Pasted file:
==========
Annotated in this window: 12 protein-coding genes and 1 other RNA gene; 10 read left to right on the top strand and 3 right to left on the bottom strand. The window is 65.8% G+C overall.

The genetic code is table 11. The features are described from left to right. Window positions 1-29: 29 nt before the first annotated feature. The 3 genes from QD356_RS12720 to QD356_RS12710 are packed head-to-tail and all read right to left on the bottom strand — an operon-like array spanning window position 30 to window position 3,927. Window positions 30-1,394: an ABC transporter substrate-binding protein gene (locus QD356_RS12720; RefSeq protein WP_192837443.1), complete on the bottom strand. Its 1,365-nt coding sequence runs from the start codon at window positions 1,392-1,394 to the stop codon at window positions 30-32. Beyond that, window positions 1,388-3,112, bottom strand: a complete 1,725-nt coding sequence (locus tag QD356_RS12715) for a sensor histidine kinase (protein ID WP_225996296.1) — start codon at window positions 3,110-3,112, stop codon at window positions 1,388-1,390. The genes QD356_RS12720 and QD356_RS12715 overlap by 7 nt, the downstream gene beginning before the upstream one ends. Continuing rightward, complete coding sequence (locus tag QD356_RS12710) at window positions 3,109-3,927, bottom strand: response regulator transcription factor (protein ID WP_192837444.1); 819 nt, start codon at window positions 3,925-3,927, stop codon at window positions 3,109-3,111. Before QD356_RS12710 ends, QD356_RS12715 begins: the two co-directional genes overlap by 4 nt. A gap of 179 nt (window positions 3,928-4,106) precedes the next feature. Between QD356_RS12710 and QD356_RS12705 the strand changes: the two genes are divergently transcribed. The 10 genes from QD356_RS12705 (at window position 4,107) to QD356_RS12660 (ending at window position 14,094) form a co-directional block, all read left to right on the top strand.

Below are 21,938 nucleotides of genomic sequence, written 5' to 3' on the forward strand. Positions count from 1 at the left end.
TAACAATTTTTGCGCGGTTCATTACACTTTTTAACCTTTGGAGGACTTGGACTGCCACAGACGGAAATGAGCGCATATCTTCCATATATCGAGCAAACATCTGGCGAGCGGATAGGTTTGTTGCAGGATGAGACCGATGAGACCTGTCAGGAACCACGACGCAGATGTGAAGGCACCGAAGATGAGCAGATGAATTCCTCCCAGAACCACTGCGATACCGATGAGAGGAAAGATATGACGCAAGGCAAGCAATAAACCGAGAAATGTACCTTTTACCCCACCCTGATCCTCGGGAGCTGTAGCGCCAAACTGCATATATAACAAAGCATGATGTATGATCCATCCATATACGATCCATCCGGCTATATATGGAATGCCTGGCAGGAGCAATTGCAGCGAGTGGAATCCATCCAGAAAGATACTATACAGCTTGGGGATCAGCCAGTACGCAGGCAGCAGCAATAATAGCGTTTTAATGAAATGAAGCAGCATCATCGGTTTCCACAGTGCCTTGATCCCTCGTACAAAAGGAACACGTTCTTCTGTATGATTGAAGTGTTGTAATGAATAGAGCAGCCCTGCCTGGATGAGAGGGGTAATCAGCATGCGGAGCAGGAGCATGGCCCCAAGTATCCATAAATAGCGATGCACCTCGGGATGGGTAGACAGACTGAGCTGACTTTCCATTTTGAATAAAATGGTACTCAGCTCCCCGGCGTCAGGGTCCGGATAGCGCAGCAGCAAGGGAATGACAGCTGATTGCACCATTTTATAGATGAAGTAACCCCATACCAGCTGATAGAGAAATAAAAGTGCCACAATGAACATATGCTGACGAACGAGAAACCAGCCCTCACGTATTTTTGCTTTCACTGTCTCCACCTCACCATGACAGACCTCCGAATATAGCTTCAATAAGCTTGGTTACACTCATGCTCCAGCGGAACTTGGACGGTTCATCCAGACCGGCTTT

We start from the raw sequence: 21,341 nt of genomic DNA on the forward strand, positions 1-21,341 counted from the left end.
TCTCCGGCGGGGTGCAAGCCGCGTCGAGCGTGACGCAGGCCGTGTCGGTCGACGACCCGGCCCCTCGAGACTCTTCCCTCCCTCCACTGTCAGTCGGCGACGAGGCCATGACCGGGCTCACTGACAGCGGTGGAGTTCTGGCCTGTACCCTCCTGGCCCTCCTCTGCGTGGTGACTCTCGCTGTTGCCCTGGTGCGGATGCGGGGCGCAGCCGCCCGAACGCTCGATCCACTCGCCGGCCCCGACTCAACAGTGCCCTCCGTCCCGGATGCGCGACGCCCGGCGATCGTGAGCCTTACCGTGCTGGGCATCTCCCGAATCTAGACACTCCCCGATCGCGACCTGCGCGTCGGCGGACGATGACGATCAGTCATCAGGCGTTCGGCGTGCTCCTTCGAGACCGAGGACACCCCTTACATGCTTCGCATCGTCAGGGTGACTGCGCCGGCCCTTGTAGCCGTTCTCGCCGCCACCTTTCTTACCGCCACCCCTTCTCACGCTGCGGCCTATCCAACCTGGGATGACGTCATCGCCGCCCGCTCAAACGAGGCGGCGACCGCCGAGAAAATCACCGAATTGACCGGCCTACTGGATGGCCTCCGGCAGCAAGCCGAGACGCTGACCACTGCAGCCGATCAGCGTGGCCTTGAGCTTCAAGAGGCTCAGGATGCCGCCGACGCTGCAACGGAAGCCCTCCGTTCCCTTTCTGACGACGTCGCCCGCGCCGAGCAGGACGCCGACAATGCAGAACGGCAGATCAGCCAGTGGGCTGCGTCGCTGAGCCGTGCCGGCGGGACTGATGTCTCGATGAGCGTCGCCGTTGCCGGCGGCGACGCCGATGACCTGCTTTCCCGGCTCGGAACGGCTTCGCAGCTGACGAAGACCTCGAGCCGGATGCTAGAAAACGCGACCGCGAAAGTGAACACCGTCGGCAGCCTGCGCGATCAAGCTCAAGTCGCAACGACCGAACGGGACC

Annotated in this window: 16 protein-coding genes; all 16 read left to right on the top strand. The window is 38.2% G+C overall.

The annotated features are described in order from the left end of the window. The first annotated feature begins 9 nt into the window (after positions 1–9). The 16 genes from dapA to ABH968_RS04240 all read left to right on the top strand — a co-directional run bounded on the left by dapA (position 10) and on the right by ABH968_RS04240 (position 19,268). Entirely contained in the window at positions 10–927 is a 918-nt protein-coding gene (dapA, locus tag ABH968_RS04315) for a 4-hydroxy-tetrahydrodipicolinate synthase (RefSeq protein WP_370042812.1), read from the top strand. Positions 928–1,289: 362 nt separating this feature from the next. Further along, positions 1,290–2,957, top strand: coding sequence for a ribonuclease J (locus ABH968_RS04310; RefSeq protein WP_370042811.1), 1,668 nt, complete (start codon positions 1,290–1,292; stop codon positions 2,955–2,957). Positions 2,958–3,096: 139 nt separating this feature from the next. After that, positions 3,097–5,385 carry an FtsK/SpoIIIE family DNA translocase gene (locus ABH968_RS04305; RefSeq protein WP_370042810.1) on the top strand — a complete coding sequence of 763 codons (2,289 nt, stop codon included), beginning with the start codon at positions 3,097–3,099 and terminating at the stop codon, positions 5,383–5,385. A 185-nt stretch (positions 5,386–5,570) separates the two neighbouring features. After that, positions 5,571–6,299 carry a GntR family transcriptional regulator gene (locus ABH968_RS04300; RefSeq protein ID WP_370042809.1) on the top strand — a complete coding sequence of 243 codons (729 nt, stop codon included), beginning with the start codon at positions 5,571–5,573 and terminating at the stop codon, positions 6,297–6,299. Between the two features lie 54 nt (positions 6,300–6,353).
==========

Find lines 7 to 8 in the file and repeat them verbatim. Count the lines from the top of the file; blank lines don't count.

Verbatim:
Annotated in this window: 16 protein-coding genes; all 16 read left to right on the top strand. The window is 38.2% G+C overall.

The annotated features are described in order from the left end of the window. The first annotated feature begins 9 nt into the window (after positions 1–9). The 16 genes from dapA to ABH968_RS04240 all read left to right on the top strand — a co-directional run bounded on the left by dapA (position 10) and on the right by ABH968_RS04240 (position 19,268). Entirely contained in the window at positions 10–927 is a 918-nt protein-coding gene (dapA, locus tag ABH968_RS04315) for a 4-hydroxy-tetrahydrodipicolinate synthase (RefSeq protein WP_370042812.1), read from the top strand. Positions 928–1,289: 362 nt separating this feature from the next. Further along, positions 1,290–2,957, top strand: coding sequence for a ribonuclease J (locus ABH968_RS04310; RefSeq protein WP_370042811.1), 1,668 nt, complete (start codon positions 1,290–1,292; stop codon positions 2,955–2,957). Positions 2,958–3,096: 139 nt separating this feature from the next. After that, positions 3,097–5,385 carry an FtsK/SpoIIIE family DNA translocase gene (locus ABH968_RS04305; RefSeq protein WP_370042810.1) on the top strand — a complete coding sequence of 763 codons (2,289 nt, stop codon included), beginning with the start codon at positions 3,097–3,099 and terminating at the stop codon, positions 5,383–5,385. A 185-nt stretch (positions 5,386–5,570) separates the two neighbouring features. After that, positions 5,571–6,299 carry a GntR family transcriptional regulator gene (locus ABH968_RS04300; RefSeq protein ID WP_370042809.1) on the top strand — a complete coding sequence of 243 codons (729 nt, stop codon included), beginning with the start codon at positions 5,571–5,573 and terminating at the stop codon, positions 6,297–6,299. Between the two features lie 54 nt (positions 6,300–6,353).